Trump’s coronavirus diagnosis adds to market nerves over US election

Trump’s coronavirus diagnosis adds to market nerves over US election

Investors were braced for post-vote turbulence but diagnosis raises risks in run-up to polling day

Wall Street was already girding itself for a uniquely turbulent US election, but the news that President Donald Trump has tested positive for coronavirus adds another source of nerves to the outlook.

US stock market futures seesawed ahead of Wall Street trading on Friday, indicating that the S&P 500 would slip 1.8 per cent after the opening bell. Meanwhile, the Vix volatility index — a gauge of the US stock market choppiness implied by options prices, often referred to as Wall Street’s “fear gauge” — climbed 2 points to 29, well above the long-term average of about 20.

The jitters, just days after a chaotic debate between Mr Trump and his Democratic rival Joe Biden, suggest that the run-up to the election in November could be testing for investors who were already preparing for a turbulent period after the vote.

“This offered a [nervous] impulse for financial markets and added in another layer of uncertainty ahead,” noted Ian Lyngen, an analyst at BMO.

Analysts at Rabobank went through a list of questions running through their heads. “Does the fact that Trump will now spend half of the remaining time prior to the election in quarantine mean his odds of re-election have fallen? Does his testing positive give the lie to his repeated assertion that the virus is under control?” they wrote on Friday morning. 

However, a rapid recovery ahead of the election could boost Mr Trump’s chances, for example if it precluded further fractious debates, or highlighted his self-professed strength, Rabobank analysts speculated. 

“Such a development would [also] allow the president to claim that the Democrats have been overly alarmist as regards the virus and that the economy would be unnecessarily ruined in their hands,” Rabobank added. 

Nannette Hechler-Fayd’herbe, chief investment officer for Credit Suisse’s international wealth management division, said Mr Trump contracting the virus was a timely reminder to markets that a resurgence of the pandemic remained a major danger.

“While this move may reflect initial caution in the face of potential risks around the US president’s health, it more likely serves as a wake-up call for financial markets to expect a seasonal re-acceleration of Covid-19 infections around the world,” she said. “What can happen to the US president can happen to the population more broadly, with the potential disruptions to economic activity that this may entail.”

Highlighting how investors fret volatility will remain elevated, Vix futures contracts maturing in October — which cover the run-up to the election — climbed 2 points on Friday to nearly 33 points, and the contracts for November and December edged up 1 point to almost 34 and 32 points respectively.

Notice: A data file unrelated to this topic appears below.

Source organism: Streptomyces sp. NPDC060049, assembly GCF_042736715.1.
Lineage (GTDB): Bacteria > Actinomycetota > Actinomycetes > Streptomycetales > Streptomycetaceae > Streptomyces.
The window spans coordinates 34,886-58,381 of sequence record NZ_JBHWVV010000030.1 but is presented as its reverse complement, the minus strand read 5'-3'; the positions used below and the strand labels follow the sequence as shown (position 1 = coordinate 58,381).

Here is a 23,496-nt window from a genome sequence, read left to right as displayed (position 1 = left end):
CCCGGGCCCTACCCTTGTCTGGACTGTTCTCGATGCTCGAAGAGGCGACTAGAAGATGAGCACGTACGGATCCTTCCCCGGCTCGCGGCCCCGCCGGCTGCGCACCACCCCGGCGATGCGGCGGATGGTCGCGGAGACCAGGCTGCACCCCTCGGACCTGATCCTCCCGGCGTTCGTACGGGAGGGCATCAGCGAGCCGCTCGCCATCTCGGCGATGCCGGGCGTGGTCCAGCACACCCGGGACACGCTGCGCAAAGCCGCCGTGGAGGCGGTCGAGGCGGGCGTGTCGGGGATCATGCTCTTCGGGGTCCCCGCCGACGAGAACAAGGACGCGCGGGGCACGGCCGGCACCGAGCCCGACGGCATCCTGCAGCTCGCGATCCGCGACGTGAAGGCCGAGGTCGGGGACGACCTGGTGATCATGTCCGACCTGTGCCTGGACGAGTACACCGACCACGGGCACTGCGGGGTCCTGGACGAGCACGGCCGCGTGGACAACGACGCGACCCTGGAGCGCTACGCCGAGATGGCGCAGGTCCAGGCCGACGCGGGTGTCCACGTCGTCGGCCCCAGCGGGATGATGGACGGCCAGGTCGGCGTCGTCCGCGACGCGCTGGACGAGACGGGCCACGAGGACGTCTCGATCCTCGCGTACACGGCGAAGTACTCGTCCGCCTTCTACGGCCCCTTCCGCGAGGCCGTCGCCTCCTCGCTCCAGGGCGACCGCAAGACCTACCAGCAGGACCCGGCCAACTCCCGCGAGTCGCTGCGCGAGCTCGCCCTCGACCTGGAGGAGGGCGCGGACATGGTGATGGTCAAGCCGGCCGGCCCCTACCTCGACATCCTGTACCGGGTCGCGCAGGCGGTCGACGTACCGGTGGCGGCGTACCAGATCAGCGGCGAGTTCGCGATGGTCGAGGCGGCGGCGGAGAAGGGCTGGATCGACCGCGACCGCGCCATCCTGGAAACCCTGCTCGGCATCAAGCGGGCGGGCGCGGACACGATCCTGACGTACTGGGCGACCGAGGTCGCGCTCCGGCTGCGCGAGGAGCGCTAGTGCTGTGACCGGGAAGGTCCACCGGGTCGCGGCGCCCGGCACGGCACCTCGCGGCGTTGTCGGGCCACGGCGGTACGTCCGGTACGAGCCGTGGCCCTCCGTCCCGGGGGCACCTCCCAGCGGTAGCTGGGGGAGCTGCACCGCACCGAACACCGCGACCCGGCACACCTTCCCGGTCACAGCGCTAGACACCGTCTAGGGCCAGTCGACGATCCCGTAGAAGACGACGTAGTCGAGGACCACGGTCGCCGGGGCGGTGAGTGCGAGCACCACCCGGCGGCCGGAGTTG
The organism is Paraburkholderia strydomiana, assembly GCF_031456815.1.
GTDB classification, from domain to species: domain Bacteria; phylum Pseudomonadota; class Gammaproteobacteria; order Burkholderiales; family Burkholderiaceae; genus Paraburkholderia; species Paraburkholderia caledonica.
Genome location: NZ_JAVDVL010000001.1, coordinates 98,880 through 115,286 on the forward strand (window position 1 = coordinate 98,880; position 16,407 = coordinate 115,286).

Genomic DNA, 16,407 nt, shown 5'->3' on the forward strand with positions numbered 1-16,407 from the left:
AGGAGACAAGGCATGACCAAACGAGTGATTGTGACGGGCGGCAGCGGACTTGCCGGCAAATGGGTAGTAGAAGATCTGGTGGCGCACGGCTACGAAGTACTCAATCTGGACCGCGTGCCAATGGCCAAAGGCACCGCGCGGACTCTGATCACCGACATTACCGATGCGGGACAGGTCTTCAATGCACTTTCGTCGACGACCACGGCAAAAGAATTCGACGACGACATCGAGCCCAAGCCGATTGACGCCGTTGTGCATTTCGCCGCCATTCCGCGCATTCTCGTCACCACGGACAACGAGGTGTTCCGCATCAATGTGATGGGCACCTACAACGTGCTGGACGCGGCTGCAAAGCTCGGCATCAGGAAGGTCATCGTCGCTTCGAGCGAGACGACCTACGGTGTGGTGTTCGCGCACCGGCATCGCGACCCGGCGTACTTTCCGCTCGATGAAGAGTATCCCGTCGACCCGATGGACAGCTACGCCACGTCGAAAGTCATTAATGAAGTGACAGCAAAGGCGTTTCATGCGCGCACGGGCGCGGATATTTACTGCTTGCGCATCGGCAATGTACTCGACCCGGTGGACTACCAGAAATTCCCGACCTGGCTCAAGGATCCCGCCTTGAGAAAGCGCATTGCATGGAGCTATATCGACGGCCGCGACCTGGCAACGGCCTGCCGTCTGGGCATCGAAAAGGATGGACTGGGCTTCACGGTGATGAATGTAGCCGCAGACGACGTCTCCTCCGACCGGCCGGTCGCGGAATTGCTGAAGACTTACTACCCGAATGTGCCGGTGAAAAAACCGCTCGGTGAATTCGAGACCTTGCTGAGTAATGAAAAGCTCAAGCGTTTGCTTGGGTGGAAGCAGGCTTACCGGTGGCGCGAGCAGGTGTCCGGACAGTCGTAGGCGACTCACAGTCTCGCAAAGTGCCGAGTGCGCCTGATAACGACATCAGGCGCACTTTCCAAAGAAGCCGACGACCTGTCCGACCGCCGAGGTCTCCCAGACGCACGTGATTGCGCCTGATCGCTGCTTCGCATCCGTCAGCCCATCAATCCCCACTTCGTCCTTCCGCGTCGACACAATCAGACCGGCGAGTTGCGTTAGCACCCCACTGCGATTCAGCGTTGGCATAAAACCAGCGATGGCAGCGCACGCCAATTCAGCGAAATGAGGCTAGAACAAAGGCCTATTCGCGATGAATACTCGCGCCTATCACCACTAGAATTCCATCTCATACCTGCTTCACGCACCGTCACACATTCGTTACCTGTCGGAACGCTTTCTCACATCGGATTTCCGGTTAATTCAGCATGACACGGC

Analysts stressed that the impact of the news on the outcome of the election — if any — was highly uncertain. But the knee-jerk reaction of many investors was to head for safety. “We’re in territory where there’s no rhyme or reason to what markets do today,” said George Pearkes, a strategist at Bespoke Investment Group. “It’s all psychological.”

Futures contracts tied to the Vix that mature around the time of the US election and even after that have been edging higher for months, as investors have grown increasingly concerned that no matter who wins the vote, the other side will dispute the result and it will lead to a drawn-out process.

Mr Trump has fanned those fears, by equivocating on whether he would commit to a peaceful transition of power in the event that he loses, with the White House incumbent instead repeating without evidence his assertion of widespread fraud involved in the postal votes sent out due to the pandemic. 

However, Mr Pearkes said that the likelihood of post-election political turmoil was probably overdone, given the scale of former vice-president Joe Biden’s lead in most polls. 

“There are risks around the transition and how it evolves, but it’s easy to get carried away by narratives,” he said. “If Trump loses by 7 points [the current national polling] then it’s hard to see him pulling any monkey business.”

Adam Sender, chief investment officer of SC&P, an investment group, also stressed that Mr Trump’s diagnosis was unlikely to weigh on markets beyond the immediate term.

“The market has gone through a lot of trauma this year and has rallied,” he pointed out. “While the president getting this is upsetting, we have no idea how sick he is and I don’t see this as being devastating news. I wouldn’t be surprised if the market rallies back pretty strongly.”

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